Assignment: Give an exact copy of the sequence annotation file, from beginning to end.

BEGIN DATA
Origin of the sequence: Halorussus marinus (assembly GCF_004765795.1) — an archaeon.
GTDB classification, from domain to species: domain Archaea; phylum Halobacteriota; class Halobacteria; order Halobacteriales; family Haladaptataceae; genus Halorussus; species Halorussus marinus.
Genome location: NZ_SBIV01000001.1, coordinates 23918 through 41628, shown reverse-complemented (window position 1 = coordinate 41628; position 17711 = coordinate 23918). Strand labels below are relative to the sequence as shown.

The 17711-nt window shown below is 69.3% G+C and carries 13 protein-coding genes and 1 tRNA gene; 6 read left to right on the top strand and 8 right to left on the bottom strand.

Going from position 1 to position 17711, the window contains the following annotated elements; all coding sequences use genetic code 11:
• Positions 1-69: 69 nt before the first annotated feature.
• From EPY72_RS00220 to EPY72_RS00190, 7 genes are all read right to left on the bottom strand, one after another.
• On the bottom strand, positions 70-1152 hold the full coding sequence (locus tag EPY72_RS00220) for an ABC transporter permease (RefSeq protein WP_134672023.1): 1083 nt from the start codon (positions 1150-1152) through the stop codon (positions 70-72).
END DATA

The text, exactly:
Origin of the sequence: Halorussus marinus (assembly GCF_004765795.1) — an archaeon.
GTDB classification, from domain to species: domain Archaea; phylum Halobacteriota; class Halobacteria; order Halobacteriales; family Haladaptataceae; genus Halorussus; species Halorussus marinus.
Genome location: NZ_SBIV01000001.1, coordinates 23918 through 41628, shown reverse-complemented (window position 1 = coordinate 41628; position 17711 = coordinate 23918). Strand labels below are relative to the sequence as shown.

The 17711-nt window shown below is 69.3% G+C and carries 13 protein-coding genes and 1 tRNA gene; 6 read left to right on the top strand and 8 right to left on the bottom strand.

Going from position 1 to position 17711, the window contains the following annotated elements; all coding sequences use genetic code 11:
• Positions 1-69: 69 nt before the first annotated feature.
• From EPY72_RS00220 to EPY72_RS00190, 7 genes are all read right to left on the bottom strand, one after another.
• On the bottom strand, positions 70-1152 hold the full coding sequence (locus tag EPY72_RS00220) for an ABC transporter permease (RefSeq protein WP_134672023.1): 1083 nt from the start codon (positions 1150-1152) through the stop codon (positions 70-72).